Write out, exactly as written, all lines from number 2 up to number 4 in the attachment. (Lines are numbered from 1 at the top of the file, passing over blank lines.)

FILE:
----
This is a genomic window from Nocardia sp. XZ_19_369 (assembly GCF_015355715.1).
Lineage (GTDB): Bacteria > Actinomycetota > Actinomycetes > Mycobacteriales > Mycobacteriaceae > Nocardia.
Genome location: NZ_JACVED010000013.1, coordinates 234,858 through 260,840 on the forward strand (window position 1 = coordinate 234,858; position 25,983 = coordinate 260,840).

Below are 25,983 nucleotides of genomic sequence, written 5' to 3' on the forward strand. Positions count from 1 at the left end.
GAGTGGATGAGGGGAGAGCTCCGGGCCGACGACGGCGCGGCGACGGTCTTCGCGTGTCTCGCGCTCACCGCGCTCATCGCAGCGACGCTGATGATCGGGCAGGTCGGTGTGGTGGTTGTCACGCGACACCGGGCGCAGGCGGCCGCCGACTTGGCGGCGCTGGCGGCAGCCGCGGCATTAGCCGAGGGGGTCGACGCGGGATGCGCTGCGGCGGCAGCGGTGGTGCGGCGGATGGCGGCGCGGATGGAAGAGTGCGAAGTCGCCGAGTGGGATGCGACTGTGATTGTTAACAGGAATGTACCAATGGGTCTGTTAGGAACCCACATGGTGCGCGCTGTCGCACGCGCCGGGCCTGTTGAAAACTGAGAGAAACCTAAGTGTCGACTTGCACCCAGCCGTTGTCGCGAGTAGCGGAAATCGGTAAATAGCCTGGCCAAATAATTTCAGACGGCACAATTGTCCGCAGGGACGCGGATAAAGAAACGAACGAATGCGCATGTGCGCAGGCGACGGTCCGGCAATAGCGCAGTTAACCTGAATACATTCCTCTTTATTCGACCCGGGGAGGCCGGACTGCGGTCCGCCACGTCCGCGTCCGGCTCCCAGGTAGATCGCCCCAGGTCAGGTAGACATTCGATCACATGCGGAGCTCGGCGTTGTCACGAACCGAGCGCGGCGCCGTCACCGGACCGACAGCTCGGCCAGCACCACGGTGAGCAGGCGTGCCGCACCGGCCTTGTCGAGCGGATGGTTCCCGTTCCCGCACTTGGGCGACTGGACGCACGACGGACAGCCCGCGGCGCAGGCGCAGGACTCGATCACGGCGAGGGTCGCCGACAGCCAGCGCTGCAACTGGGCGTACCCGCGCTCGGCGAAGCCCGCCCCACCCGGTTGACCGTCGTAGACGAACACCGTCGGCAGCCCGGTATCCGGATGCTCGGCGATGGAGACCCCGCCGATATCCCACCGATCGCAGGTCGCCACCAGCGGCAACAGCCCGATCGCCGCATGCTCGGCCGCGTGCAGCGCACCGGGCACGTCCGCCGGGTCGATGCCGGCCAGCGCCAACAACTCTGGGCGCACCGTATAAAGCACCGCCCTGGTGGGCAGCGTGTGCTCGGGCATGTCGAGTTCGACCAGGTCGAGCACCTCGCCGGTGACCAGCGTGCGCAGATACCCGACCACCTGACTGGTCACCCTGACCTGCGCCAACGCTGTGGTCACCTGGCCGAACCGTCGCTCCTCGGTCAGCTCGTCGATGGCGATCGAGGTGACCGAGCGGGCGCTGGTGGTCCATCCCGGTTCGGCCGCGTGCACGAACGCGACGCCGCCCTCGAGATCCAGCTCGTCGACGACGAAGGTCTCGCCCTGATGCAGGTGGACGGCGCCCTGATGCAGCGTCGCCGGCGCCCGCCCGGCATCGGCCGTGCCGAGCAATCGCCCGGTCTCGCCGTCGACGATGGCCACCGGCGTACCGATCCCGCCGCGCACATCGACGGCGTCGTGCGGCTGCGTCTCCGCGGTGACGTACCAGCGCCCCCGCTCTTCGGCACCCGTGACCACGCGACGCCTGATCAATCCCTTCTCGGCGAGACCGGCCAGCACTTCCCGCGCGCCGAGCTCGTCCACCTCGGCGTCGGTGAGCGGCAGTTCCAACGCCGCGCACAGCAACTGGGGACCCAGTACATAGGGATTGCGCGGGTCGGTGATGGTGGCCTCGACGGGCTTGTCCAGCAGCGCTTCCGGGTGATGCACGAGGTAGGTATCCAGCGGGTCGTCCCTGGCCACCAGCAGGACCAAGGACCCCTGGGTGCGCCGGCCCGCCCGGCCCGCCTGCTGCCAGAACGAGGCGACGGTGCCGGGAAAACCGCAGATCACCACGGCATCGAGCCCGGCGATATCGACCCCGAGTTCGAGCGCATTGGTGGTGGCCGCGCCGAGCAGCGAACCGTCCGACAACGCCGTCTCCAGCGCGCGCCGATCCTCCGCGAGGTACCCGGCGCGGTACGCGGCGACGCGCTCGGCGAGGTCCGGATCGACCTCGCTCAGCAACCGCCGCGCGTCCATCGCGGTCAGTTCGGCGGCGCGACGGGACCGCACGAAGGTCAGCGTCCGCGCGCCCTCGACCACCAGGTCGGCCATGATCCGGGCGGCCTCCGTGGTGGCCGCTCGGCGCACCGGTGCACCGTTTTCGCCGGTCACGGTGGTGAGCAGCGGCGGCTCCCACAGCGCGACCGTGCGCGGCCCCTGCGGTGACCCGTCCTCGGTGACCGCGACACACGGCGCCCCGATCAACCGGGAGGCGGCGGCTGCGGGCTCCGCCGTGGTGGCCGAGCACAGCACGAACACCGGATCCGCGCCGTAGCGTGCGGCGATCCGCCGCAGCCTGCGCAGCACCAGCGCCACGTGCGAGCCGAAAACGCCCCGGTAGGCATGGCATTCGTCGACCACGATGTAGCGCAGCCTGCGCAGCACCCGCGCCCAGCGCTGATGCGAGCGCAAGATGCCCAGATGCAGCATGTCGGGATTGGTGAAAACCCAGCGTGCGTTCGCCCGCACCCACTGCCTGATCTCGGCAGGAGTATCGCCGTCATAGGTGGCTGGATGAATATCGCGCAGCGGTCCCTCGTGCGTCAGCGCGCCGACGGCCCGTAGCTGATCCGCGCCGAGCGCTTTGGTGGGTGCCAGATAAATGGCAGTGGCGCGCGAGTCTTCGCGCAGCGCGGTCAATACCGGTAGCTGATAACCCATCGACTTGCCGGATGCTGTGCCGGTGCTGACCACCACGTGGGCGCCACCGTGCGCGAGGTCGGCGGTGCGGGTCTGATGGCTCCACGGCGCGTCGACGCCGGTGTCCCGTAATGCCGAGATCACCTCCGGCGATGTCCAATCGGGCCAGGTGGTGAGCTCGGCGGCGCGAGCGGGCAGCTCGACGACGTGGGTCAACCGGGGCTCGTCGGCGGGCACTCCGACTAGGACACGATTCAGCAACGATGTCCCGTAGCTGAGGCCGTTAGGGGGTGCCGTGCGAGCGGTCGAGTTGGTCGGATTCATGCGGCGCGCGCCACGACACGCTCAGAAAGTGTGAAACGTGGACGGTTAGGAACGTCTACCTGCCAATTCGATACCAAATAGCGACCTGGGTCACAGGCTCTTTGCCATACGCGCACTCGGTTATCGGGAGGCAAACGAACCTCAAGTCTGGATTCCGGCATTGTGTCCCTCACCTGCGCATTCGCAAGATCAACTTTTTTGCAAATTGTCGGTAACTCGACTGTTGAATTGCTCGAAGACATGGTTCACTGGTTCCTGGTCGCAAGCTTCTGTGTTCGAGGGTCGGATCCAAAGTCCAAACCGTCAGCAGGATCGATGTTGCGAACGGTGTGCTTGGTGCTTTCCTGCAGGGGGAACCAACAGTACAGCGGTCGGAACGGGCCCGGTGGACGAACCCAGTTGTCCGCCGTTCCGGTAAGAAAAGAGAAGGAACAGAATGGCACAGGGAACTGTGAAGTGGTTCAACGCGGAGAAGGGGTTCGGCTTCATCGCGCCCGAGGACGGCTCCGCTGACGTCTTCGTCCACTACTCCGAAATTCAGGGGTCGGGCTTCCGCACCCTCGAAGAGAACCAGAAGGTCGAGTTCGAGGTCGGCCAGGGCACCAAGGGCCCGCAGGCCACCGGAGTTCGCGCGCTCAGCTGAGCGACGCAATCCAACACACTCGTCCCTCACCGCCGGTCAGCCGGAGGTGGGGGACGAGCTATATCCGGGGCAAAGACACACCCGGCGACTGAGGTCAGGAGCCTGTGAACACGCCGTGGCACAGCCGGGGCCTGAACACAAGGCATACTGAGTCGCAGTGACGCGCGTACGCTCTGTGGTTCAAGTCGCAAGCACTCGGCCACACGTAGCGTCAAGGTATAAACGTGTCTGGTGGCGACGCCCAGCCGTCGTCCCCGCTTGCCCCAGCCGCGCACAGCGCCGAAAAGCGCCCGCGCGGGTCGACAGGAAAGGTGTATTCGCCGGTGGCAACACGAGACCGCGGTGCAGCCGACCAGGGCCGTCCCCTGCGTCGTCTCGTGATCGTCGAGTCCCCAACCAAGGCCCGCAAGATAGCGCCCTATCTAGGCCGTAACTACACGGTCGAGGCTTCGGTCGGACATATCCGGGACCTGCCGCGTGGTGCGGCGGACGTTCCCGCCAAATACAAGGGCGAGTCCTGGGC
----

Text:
Lineage (GTDB): Bacteria > Actinomycetota > Actinomycetes > Mycobacteriales > Mycobacteriaceae > Nocardia.
Genome location: NZ_JACVED010000013.1, coordinates 234,858 through 260,840 on the forward strand (window position 1 = coordinate 234,858; position 25,983 = coordinate 260,840).

Below are 25,983 nucleotides of genomic sequence, written 5' to 3' on the forward strand. Positions count from 1 at the left end.